Beauty may be only skin-deep, but stupid goes right to the bone.
All the same, I am sometimes struck by the paradoxical absurdity into which people often stumble in their mad quest to achieve a positive image. I speak, primarily, of two articles that reached my attention recently.
The first article, courtesy of the Washington Post reports on a new study conducted by Cornell University and the University of California at Berkeley that finds that the production of environmentally-"friendly" fuels such as ethanol may require 30% more fossil energy than the biofuel itself provides. The explanation for this is virtually identical to the environmental argument against meat production, which is based on the thermodynamic fact that producing one pound of beef requires more than one pound of wheat. Similarly, refining relatively energy-poor corn into energy-rich ethanol, like turning calorie-poor wheat into calorie-rich beef, requires the expenditure of more energy than the end-product actually contains. What can I say? Entropy can be a bitch. These findings are being disputed, of course, as all science is disputed at one time or another, but the logic is straightforward, the implications are fairly clear, and the consequences are disturbing. The development, and growing popularity, of biofuels may ease our consciences, but it may do nothing to preserve the environment. Worse still it may actually hasten environmental degradation and worsen global warming by requiring the burning of additional fossil fuels. If this study is correct, it seems that getting cleaner will require that we become even dirtier than we were before.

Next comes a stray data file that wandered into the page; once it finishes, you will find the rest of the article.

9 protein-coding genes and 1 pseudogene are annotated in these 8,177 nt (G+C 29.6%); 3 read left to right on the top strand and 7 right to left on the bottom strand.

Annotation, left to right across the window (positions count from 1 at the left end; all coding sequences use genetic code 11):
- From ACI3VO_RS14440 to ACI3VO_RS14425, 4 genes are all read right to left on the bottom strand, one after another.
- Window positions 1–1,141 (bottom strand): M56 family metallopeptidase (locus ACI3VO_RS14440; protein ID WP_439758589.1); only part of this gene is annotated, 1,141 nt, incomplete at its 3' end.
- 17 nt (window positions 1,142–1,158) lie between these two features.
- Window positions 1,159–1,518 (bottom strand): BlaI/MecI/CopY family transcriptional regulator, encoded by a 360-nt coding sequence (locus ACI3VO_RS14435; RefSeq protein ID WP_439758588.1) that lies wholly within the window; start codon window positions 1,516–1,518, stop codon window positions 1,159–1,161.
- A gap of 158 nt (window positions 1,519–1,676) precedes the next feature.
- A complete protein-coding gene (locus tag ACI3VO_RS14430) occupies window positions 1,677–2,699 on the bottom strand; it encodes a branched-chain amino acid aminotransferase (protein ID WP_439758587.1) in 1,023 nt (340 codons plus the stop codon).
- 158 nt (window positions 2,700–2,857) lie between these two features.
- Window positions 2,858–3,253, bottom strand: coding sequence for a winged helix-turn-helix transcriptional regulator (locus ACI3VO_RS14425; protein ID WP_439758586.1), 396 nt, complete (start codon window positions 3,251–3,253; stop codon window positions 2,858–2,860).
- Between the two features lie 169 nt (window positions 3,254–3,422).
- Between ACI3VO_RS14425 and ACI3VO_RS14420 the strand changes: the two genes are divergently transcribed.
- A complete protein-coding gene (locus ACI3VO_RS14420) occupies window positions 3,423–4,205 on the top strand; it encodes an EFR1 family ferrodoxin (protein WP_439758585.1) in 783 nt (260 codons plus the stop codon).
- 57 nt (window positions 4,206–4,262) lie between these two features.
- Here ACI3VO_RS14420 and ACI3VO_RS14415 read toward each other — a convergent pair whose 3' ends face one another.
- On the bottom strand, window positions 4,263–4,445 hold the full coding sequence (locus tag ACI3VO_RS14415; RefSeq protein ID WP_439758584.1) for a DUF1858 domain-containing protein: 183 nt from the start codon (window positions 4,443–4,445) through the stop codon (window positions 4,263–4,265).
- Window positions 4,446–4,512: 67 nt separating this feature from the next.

As if that weren't enough, it seems that many of us are not really interested in getting cleaner so long as we can convincingly appear to be doing so without sacrificing anything. I refer here to an article in the New York Times that describes a new use for hybrid automobile technology: improving performance. Indeed, it appears that some of the new hybrids being produced only improve gas mileage by a paltry mile or two per gallon. Rather than using the advanced technology of hybrids to generate more fuel-efficient cars, auto makers are producing better performing vehicles with comparable gas mileages to traditional internal combustion engines. This, by itself, might just be an example of product demand, and I do have to commend the car makers for at least not increasing the emissions of these vehicles, but there is clearly another force at work here:
Mr. Buford, a telecommunications analyst at Kraft Foods who works in the Chicago area, said he decided on a hybrid because he wanted to "go green," although he added, "I wasn't willing to make any of the trade-offs normally associated with a hybrid." He said he liked the way that the electric motor on his new car kicked in early during acceleration, at a speed range in which the V-6 gasoline engine is relatively weak. And its emissions of smog-forming pollutants are low, he said. (The Environmental Protection Agency puts the hybrid and nonhybrid Accords in the same emissions category).
So, we have an individual who purchased a hybrid to "go green," but was only willing to do so when it involved no trade-offs. Indeed, as the esteemed Robert Heinlein loved to point out, there ain't no such thing as a free lunch. In other words: you're going to have to make tradeoffs, all other things being equal. Yet, despite the fact that our brave hybrid owner has made no tradeoffs, and is not improving the environment to any noticeable degree, he still persists in arguing for his "green" status. He wishes to claim the desirable status of being environmentally friendly without surrendering the desirable status of being a man with a powerful car... or perhaps even without taking on the overall identity of an "environmentalist," which, after all, remains quite undesirable in many circles.